The image of the spots of fluorescence from the spatter collected will be captured using a digital camera (Nikon D3100, Nikon, Tokyo, Japan) with an amber-colored lens cover. The image will be processed by a digital imaging software, ImageJ (National Institutes of Health, the Laboratory for Optical and Computational Instrumentation, University of Wisconsin) to get the number of the spots on each mask and film. The number of fluorescent spots is recorded to determine the amount of spatter produced.



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Ages Eligible for Study:   4 Years to 15 Years   (Child)
Sexes Eligible for Study:   All
Accepts Healthy Volunteers:   Yes
Criteria

Inclusion Criteria:

  • ASA 1 patients
  • Receiving dental prophylaxis or restorative procedure not requiring sedation or nitrous oxide
  • Ability to cooperate in the dental chair
  • Parents speak/read either English or Spanish and consent to study
  • Child, when age appropriate, can assent to study

Exclusion Criteria:

  • Patients that do not meet the above criteria (including inability to cooperate or special health care need)
  • Parents that do not speak/read either English or Spanish
  • Children that do not assent (when age appropriate) to the study

Information from the National Library of Medicine

To learn more about this study, you or your doctor may contact the study research staff using the contact information provided by the sponsor.

Please refer to this study by its ClinicalTrials.gov identifier (NCT number): NCT04430387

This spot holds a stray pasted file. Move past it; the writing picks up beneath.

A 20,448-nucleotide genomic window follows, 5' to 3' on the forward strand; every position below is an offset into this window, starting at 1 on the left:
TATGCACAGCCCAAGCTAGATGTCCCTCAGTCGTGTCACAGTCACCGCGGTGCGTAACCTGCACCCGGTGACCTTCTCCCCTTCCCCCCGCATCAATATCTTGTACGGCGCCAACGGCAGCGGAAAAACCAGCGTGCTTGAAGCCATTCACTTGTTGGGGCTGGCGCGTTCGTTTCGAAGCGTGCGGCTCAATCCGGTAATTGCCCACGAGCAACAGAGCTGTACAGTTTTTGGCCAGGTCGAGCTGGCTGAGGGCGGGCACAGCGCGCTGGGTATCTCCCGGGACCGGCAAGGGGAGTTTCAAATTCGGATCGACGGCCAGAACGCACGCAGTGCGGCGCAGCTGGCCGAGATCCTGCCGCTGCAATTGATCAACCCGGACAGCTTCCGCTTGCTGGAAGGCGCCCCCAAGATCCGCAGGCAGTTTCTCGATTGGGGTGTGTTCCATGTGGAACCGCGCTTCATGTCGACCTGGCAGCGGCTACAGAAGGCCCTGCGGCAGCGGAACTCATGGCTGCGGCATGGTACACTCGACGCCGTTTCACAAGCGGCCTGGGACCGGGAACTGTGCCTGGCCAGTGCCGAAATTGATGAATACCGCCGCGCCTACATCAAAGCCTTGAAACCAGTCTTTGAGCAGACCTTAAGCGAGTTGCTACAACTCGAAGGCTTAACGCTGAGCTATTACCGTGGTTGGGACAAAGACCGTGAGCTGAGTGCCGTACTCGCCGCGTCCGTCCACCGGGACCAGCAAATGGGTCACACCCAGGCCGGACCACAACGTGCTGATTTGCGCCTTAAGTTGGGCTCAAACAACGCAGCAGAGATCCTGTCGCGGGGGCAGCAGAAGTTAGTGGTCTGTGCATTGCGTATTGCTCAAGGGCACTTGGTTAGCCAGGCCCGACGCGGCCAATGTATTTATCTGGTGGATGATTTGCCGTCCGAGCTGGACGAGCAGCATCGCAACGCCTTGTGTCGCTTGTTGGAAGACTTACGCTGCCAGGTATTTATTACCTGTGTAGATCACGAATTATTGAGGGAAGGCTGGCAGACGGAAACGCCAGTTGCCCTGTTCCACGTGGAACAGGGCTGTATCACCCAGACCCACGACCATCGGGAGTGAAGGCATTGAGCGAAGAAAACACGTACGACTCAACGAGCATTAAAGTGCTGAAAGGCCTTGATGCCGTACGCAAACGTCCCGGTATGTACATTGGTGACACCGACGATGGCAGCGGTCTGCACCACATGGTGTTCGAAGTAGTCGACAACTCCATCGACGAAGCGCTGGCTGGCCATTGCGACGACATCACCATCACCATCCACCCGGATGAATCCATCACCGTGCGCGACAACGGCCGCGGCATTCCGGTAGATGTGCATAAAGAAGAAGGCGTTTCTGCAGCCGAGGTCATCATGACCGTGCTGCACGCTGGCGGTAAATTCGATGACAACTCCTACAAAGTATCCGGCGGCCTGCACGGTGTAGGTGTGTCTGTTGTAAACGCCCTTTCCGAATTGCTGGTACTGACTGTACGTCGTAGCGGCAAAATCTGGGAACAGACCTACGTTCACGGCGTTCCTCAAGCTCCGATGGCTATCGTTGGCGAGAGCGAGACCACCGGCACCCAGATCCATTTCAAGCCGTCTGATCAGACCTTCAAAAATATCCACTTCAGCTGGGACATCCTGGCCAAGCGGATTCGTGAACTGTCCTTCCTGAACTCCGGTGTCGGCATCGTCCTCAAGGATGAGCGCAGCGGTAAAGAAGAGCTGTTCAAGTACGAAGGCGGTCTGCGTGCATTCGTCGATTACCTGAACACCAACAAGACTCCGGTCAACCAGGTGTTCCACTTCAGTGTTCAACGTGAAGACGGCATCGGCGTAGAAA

Contacts
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Contact: Di I Wu, DDS,MS,PhD 7135008220 di.wu@uth.tmc.edu
Contact: Brett Chiquet, DDS, PhD 7135008220 brett.t.chiquet@uth.tmc.edu

Locations
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United States, Texas
The University of Texas Health Science Center at Houston
Houston, Texas, United States, 77030
Contact: Di Wu, DDS,MS,PhD    713-500-8220    Di.Wu@uth.tmc.edu   
Contact: Brett Chiquet, DDS,PhD    (713) 500-8220    brett.t.chiquet@uth.tmc.edu   
Sponsors and Collaborators
The University of Texas Health Science Center, Houston
Investigators
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Principal Investigator: Di I Wu, DDS,MS,PhD UTHealth Science Center at Houston
Publications automatically indexed to this study by ClinicalTrials.gov Identifier (NCT Number):
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Responsible Party: Di Wu, DDS MS PhD, Assistant Professor, The University of Texas Health Science Center, Houston
ClinicalTrials.gov Identifier: NCT04430387    
Other Study ID Numbers: HSC-DB-20-0381
First Posted: June 12, 2020    Key Record Dates
Last Update Posted: November 10, 2020
Last Verified: November 2020
Individual Participant Data (IPD) Sharing Statement:
Plan to Share IPD: No
Plan Description: Not sharing

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Studies a U.S. FDA-regulated Drug Product: No
Studies a U.S. FDA-regulated Device Product: Yes
Product Manufactured in and Exported from the U.S.: Yes
Keywords provided by Di Wu, DDS MS PhD, The University of Texas Health Science Center, Houston:
infection control
dental hygiene
spatter
aerosol
Additional relevant MeSH terms:
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Dental Plaque
Dental Calculus
Calculi
Pathological Conditions, Anatomical
Dental Deposits
Tooth Diseases
Stomatognathic Diseases